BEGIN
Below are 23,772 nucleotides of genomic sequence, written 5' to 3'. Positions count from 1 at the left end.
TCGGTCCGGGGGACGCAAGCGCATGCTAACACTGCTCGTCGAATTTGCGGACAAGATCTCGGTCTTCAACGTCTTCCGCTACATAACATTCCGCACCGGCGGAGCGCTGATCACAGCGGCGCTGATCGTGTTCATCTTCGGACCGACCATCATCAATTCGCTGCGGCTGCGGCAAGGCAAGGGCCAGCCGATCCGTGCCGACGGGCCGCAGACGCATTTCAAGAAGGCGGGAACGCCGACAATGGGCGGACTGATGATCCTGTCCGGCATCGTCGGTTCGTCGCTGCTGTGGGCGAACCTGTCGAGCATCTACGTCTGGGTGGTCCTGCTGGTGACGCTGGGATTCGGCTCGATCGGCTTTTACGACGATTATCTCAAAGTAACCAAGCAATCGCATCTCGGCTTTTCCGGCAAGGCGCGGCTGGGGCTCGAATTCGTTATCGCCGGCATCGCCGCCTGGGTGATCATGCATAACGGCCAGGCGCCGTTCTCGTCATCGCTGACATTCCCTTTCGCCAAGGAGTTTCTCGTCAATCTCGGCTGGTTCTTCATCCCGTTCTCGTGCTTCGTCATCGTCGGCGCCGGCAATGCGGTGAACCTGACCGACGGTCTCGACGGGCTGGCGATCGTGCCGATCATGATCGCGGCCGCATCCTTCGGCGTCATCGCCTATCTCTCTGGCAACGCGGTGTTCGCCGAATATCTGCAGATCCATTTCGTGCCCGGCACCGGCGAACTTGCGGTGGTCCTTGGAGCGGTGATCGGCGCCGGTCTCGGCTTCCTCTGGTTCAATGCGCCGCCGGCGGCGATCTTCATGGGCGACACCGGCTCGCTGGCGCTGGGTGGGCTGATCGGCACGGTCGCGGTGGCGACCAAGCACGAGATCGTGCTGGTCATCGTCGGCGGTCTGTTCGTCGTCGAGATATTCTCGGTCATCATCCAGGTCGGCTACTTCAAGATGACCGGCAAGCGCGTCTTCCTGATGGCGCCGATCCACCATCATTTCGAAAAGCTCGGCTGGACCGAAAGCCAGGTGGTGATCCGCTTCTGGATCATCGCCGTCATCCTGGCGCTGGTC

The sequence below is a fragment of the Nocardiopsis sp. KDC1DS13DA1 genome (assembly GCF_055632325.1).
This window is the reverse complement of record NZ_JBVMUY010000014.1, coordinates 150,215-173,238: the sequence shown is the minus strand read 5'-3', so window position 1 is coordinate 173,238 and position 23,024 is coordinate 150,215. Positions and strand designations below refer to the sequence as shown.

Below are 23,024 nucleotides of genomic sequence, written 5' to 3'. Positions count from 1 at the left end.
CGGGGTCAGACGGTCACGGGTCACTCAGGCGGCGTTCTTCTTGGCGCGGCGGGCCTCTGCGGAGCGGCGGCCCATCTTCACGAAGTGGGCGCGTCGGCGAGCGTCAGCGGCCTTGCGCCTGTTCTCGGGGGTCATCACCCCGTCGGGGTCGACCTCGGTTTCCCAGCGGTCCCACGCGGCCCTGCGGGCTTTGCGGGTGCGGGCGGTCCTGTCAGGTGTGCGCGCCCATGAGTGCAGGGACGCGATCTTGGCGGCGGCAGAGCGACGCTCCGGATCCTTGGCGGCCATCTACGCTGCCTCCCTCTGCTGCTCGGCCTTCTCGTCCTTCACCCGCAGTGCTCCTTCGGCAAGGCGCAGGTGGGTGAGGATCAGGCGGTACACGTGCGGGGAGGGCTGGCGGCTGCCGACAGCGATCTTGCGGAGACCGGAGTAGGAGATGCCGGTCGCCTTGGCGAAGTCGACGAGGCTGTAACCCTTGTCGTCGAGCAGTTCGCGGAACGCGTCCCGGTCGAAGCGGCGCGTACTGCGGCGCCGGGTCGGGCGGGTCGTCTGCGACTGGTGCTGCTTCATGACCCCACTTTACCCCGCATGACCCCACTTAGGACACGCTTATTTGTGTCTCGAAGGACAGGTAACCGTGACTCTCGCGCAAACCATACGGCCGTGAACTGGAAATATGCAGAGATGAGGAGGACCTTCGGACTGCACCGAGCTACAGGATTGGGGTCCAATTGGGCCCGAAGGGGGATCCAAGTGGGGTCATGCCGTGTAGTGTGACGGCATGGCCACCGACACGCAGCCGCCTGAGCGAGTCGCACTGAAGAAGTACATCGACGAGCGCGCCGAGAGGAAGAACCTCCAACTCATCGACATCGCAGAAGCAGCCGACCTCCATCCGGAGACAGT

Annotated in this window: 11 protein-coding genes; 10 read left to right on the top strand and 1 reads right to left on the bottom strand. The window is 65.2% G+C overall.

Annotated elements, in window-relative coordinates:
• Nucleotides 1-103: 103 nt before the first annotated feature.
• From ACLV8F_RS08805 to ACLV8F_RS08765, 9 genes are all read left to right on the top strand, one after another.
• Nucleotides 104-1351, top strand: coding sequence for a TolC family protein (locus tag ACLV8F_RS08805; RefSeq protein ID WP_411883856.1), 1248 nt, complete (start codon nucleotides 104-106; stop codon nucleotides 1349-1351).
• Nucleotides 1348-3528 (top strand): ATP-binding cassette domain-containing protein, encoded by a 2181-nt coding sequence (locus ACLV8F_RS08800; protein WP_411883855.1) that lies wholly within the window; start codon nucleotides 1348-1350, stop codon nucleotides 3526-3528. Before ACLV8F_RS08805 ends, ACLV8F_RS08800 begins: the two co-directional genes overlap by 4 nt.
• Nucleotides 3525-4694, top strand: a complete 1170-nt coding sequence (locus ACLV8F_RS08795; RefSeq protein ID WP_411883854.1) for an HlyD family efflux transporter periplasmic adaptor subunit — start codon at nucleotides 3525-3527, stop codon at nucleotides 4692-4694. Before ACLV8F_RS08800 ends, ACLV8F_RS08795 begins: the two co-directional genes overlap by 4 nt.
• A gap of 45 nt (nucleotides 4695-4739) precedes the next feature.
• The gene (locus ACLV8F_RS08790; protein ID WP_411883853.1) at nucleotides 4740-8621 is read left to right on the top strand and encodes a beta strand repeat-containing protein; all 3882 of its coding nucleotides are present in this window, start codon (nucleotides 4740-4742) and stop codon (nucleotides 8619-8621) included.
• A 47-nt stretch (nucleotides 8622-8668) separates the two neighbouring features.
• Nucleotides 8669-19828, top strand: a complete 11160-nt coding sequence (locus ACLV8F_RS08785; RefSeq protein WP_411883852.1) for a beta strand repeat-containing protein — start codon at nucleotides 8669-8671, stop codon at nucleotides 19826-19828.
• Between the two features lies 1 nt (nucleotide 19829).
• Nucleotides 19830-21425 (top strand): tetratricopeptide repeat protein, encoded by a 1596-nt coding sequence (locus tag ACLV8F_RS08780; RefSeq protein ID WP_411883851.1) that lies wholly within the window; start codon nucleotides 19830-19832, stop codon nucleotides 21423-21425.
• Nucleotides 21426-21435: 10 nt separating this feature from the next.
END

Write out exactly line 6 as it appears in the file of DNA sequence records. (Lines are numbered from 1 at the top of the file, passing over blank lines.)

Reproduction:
CGGGGTCAGACGGTCACGGGTCACTCAGGCGGCGTTCTTCTTGGCGCGGCGGGCCTCTGCGGAGCGGCGGCCCATCTTCACGAAGTGGGCGCGTCGGCGAGCGTCAGCGGCCTTGCGCCTGTTCTCGGGGGTCATCACCCCGTCGGGGTCGACCTCGGTTTCCCAGCGGTCCCACGCGGCCCTGCGGGCTTTGCGGGTGCGGGCGGTCCTGTCAGGTGTGCGCGCCCATGAGTGCAGGGACGCGATCTTGGCGGCGGCAGAGCGACGCTCCGGATCCTTGGCGGCCATCTACGCTGCCTCCCTCTGCTGCTCGGCCTTCTCGTCCTTCACCCGCAGTGCTCCTTCGGCAAGGCGCAGGTGGGTGAGGATCAGGCGGTACACGTGCGGGGAGGGCTGGCGGCTGCCGACAGCGATCTTGCGGAGACCGGAGTAGGAGATGCCGGTCGCCTTGGCGAAGTCGACGAGGCTGTAACCCTTGTCGTCGAGCAGTTCGCGGAACGCGTCCCGGTCGAAGCGGCGCGTACTGCGGCGCCGGGTCGGGCGGGTCGTCTGCGACTGGTGCTGCTTCATGACCCCACTTTACCCCGCATGACCCCACTTAGGACACGCTTATTTGTGTCTCGAAGGACAGGTAACCGTGACTCTCGCGCAAACCATACGGCCGTGAACTGGAAATATGCAGAGATGAGGAGGACCTTCGGACTGCACCGAGCTACAGGATTGGGGTCCAATTGGGCCCGAAGGGGGATCCAAGTGGGGTCATGCCGTGTAGTGTGACGGCATGGCCACCGACACGCAGCCGCCTGAGCGAGTCGCACTGAAGAAGTACATCGACGAGCGCGCCGAGAGGAAGAACCTCCAACTCATCGACATCGCAGAAGCAGCCGACCTCCATCCGGAGACAGT